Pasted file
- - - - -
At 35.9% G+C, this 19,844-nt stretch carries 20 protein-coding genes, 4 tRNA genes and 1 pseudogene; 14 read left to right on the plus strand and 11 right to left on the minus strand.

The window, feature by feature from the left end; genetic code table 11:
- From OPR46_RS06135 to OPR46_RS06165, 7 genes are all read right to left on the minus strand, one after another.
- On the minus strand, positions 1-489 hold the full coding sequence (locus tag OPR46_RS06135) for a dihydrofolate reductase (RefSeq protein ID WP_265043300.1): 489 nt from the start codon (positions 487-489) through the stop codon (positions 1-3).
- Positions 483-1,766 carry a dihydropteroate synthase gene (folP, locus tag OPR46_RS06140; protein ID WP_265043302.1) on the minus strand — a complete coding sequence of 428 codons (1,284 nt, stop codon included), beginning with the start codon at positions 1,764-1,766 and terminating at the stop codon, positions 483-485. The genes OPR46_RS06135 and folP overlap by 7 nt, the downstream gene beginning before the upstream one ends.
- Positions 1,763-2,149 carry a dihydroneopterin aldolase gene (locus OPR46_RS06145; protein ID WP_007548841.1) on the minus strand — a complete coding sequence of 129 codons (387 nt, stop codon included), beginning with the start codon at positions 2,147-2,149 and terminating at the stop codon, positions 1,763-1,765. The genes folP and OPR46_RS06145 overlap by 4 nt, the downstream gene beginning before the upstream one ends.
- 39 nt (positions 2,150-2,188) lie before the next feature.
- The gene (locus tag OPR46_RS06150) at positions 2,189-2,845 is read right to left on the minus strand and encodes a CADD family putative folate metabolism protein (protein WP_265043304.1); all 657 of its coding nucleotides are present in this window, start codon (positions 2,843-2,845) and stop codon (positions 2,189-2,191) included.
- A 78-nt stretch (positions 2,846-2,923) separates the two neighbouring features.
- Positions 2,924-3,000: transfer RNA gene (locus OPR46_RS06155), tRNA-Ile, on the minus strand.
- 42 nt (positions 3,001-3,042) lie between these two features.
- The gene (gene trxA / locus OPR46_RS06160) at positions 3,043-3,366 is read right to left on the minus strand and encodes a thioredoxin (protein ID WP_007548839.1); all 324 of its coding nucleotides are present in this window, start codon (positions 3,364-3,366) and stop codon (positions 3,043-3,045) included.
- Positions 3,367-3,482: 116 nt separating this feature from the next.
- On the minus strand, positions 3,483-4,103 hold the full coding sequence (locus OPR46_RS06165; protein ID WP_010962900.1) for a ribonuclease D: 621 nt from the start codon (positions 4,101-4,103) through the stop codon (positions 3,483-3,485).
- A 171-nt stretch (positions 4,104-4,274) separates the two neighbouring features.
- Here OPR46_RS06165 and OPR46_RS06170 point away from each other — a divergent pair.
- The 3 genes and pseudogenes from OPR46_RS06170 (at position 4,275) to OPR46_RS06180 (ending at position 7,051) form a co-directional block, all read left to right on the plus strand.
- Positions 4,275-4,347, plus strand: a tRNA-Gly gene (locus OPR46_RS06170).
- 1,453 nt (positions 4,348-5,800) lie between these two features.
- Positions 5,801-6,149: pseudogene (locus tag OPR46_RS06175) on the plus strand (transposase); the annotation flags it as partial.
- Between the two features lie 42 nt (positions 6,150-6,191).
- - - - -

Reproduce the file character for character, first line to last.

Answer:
At 35.9% G+C, this 19,844-nt stretch carries 20 protein-coding genes, 4 tRNA genes and 1 pseudogene; 14 read left to right on the plus strand and 11 right to left on the minus strand.

The window, feature by feature from the left end; genetic code table 11:
- From OPR46_RS06135 to OPR46_RS06165, 7 genes are all read right to left on the minus strand, one after another.
- On the minus strand, positions 1-489 hold the full coding sequence (locus tag OPR46_RS06135) for a dihydrofolate reductase (RefSeq protein ID WP_265043300.1): 489 nt from the start codon (positions 487-489) through the stop codon (positions 1-3).
- Positions 483-1,766 carry a dihydropteroate synthase gene (folP, locus tag OPR46_RS06140; protein ID WP_265043302.1) on the minus strand — a complete coding sequence of 428 codons (1,284 nt, stop codon included), beginning with the start codon at positions 1,764-1,766 and terminating at the stop codon, positions 483-485. The genes OPR46_RS06135 and folP overlap by 7 nt, the downstream gene beginning before the upstream one ends.
- Positions 1,763-2,149 carry a dihydroneopterin aldolase gene (locus OPR46_RS06145; protein ID WP_007548841.1) on the minus strand — a complete coding sequence of 129 codons (387 nt, stop codon included), beginning with the start codon at positions 2,147-2,149 and terminating at the stop codon, positions 1,763-1,765. The genes folP and OPR46_RS06145 overlap by 4 nt, the downstream gene beginning before the upstream one ends.
- 39 nt (positions 2,150-2,188) lie before the next feature.
- The gene (locus tag OPR46_RS06150) at positions 2,189-2,845 is read right to left on the minus strand and encodes a CADD family putative folate metabolism protein (protein WP_265043304.1); all 657 of its coding nucleotides are present in this window, start codon (positions 2,843-2,845) and stop codon (positions 2,189-2,191) included.
- A 78-nt stretch (positions 2,846-2,923) separates the two neighbouring features.
- Positions 2,924-3,000: transfer RNA gene (locus OPR46_RS06155), tRNA-Ile, on the minus strand.
- 42 nt (positions 3,001-3,042) lie between these two features.
- The gene (gene trxA / locus OPR46_RS06160) at positions 3,043-3,366 is read right to left on the minus strand and encodes a thioredoxin (protein ID WP_007548839.1); all 324 of its coding nucleotides are present in this window, start codon (positions 3,364-3,366) and stop codon (positions 3,043-3,045) included.
- Positions 3,367-3,482: 116 nt separating this feature from the next.
- On the minus strand, positions 3,483-4,103 hold the full coding sequence (locus OPR46_RS06165; protein ID WP_010962900.1) for a ribonuclease D: 621 nt from the start codon (positions 4,101-4,103) through the stop codon (positions 3,483-3,485).
- A 171-nt stretch (positions 4,104-4,274) separates the two neighbouring features.
- Here OPR46_RS06165 and OPR46_RS06170 point away from each other — a divergent pair.
- The 3 genes and pseudogenes from OPR46_RS06170 (at position 4,275) to OPR46_RS06180 (ending at position 7,051) form a co-directional block, all read left to right on the plus strand.
- Positions 4,275-4,347, plus strand: a tRNA-Gly gene (locus OPR46_RS06170).
- 1,453 nt (positions 4,348-5,800) lie between these two features.
- Positions 5,801-6,149: pseudogene (locus tag OPR46_RS06175) on the plus strand (transposase); the annotation flags it as partial.
- Between the two features lie 42 nt (positions 6,150-6,191).